Reading the documents from the time, however, you realize that things were not as simple. The average American watching the Democratic Convention in Chicago on television was not trying to assign blame for the social unrest. Was Lyndon Johnson too weak? Few thought that. What captured the country’s attention was the question — a very different one — of which candidate was in a better position to deal with the sources of trouble. And what the Chicago convention showed was that the Democratic Party carried those sources within itself. As the police charged over the protesters, many inside the hall denounced the “Gestapo tactics” of Mayor Richard Daley.

Trump might not find it too difficult to make a similar argument. If the powerful social movement growing in America today continues to develop in a more radical direction, Trump will be able to ask the American public whom it trusts to contain its excesses.

An updated version of Nixon’s campaign ad might look something like this: an image of the slogan “Defund the Police” painted on the streets of Washington, followed by a decision of the city council in Minneapolis to do just that; clips from the looting in Manhattan a week ago; the protests in North Carolina, where lines of people wash the feet of the organizers and ask for forgiveness; and so on and so forth. The main message has already been rehearsed by Trump strategists. Not an ornate Nixonian pledge but something much blunter: Jobs Not Mobs.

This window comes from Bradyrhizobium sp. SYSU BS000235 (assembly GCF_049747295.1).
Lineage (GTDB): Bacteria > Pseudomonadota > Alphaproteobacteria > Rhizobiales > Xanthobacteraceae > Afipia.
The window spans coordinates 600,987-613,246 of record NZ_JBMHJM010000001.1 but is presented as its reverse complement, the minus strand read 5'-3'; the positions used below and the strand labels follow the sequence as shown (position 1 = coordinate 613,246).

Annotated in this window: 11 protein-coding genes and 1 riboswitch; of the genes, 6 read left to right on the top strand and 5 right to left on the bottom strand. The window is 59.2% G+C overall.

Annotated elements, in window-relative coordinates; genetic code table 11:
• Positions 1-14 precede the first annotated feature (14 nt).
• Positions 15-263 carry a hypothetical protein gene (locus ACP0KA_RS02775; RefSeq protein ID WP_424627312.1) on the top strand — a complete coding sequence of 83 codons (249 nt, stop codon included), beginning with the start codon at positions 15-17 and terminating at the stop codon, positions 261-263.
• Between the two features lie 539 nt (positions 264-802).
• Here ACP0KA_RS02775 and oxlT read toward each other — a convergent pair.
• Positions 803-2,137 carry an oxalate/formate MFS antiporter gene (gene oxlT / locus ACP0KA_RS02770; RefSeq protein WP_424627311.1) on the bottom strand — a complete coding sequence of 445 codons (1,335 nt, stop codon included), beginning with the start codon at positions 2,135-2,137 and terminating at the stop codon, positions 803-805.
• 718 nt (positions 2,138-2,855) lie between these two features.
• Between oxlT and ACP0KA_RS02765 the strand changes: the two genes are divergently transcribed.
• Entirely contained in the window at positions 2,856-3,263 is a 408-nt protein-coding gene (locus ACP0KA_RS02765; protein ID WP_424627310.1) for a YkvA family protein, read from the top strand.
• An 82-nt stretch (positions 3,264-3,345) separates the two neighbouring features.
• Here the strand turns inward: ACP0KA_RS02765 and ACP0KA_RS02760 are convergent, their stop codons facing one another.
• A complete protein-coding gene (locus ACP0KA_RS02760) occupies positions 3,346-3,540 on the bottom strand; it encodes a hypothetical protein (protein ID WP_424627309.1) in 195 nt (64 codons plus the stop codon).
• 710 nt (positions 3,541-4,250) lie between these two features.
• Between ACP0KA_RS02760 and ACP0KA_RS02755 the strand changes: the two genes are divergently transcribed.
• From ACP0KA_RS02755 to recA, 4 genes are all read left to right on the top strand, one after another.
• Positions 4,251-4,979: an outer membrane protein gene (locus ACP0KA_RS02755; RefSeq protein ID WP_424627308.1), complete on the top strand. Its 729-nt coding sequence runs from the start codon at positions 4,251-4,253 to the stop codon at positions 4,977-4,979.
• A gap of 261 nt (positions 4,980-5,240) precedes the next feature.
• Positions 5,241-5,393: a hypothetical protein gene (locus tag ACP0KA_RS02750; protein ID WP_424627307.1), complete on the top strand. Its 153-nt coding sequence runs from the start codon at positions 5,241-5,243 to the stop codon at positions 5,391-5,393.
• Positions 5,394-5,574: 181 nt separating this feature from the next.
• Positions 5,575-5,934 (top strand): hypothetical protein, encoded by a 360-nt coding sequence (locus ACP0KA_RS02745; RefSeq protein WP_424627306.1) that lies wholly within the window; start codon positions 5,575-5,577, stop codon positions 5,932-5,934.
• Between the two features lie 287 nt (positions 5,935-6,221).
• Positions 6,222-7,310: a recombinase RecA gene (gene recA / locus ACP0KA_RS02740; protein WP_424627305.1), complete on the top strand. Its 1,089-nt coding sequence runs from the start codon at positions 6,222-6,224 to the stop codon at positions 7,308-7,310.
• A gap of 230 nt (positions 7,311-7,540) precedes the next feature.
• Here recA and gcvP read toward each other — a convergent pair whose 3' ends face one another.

On top of this, Trump had the extraordinary good fortune that the protests will absolve him from his own — very serious — responsibility in the rapid progression of the COVID-19 epidemic. Two weeks from now, when new cases and new deaths start to spike, he will be able to present himself as the voice of reason and science against the fanaticism of his opponents. To go back to our campaign ad: The images from the masses screaming and singing at the protests can be juxtaposed to images of the consequences as they start to be felt in hospitals all over the land. Trump needs only to say that he defended reopening the country with order, while Democrats wanted to open it with chaos. It will be the most purely Nixonian part of his message.